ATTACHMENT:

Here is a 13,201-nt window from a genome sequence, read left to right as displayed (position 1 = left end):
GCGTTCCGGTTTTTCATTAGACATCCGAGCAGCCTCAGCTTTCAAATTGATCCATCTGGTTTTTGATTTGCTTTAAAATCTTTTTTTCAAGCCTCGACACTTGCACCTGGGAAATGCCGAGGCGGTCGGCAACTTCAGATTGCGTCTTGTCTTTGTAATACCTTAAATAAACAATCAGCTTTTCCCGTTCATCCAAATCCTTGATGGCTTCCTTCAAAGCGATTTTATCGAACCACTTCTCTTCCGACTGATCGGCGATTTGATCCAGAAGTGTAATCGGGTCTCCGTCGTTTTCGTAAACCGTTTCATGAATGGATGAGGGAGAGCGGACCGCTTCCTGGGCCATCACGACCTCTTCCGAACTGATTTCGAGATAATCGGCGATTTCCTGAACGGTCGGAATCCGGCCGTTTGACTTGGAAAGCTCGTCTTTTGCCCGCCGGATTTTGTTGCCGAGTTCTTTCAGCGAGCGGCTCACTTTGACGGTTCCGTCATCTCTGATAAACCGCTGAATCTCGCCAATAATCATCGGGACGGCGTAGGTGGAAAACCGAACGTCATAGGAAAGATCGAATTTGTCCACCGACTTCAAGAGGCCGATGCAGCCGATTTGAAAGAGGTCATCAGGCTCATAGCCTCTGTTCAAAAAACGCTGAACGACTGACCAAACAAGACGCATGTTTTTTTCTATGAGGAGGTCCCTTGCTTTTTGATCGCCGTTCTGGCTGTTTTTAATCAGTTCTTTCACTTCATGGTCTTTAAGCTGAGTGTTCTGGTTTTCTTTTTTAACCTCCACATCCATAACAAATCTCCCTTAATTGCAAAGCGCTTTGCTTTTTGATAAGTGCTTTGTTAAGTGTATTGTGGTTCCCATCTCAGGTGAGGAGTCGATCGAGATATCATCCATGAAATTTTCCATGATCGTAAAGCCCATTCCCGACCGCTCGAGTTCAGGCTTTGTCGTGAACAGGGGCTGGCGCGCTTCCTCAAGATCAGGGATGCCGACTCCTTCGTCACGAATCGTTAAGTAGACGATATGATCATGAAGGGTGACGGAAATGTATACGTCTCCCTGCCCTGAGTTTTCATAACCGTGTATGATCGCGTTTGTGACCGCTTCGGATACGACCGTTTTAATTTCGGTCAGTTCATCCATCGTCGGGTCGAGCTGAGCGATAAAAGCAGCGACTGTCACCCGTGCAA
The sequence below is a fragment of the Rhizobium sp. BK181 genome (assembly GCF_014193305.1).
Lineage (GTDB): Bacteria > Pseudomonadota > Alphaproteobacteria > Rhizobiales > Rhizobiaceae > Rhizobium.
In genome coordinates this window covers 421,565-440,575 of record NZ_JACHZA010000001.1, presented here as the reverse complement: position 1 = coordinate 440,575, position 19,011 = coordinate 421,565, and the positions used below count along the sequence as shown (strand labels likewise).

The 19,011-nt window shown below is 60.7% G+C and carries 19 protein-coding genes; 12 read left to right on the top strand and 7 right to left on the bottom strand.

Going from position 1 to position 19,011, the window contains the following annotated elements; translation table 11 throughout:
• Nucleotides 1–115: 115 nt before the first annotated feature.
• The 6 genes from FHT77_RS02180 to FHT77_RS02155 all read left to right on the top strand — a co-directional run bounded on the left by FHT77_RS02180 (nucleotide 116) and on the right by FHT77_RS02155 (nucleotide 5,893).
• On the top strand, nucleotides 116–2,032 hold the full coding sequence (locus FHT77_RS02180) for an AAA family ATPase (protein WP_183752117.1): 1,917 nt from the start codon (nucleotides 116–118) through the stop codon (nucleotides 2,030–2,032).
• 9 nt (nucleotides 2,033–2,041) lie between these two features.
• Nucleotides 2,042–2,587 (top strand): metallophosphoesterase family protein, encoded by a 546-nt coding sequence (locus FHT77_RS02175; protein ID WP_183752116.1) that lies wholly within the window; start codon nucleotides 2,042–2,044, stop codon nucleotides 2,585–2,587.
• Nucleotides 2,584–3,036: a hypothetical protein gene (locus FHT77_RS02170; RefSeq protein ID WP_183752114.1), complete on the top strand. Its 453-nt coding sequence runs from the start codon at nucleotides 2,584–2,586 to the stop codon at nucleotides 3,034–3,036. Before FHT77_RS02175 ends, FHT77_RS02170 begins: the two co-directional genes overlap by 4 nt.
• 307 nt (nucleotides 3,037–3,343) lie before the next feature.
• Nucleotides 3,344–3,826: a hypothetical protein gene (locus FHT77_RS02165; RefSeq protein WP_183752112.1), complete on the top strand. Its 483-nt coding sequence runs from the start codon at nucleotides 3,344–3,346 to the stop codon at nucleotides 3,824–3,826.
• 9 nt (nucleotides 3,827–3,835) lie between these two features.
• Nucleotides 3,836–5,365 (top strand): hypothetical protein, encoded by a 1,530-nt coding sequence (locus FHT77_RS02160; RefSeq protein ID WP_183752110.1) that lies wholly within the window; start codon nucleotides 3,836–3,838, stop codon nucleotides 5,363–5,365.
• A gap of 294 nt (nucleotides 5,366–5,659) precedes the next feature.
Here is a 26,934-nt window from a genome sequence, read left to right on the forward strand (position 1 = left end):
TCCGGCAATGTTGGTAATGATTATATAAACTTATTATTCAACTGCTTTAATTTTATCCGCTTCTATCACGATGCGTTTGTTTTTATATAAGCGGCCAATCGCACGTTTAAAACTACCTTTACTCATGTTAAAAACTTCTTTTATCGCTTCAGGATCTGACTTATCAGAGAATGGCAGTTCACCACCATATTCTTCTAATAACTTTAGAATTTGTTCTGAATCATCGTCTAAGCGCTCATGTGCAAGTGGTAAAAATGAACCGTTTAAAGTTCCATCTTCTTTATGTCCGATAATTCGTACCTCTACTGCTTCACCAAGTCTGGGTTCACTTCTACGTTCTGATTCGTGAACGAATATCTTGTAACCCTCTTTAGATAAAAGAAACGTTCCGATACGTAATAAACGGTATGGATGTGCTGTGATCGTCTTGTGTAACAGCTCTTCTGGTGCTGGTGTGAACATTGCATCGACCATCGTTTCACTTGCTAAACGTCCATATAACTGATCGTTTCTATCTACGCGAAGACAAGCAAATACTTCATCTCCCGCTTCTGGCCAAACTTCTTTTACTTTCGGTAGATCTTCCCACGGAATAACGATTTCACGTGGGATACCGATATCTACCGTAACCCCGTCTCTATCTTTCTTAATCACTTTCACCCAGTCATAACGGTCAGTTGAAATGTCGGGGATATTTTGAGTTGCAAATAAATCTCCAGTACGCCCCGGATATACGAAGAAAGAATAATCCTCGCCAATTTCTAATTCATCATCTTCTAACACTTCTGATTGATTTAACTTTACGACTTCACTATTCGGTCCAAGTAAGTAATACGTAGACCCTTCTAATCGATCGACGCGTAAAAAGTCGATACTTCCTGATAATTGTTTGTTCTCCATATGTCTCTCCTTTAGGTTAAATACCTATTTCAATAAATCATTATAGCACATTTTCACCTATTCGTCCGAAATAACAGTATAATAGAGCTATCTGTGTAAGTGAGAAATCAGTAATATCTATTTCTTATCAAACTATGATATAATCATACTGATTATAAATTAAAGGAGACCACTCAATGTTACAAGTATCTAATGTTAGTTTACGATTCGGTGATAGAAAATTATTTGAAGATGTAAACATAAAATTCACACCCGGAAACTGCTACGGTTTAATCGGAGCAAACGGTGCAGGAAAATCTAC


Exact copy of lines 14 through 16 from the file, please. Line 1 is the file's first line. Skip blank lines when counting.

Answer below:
• 307 nt (nucleotides 3,037–3,343) lie before the next feature.
• Nucleotides 3,344–3,826: a hypothetical protein gene (locus FHT77_RS02165; RefSeq protein WP_183752112.1), complete on the top strand. Its 483-nt coding sequence runs from the start codon at nucleotides 3,344–3,346 to the stop codon at nucleotides 3,824–3,826.
• 9 nt (nucleotides 3,827–3,835) lie between these two features.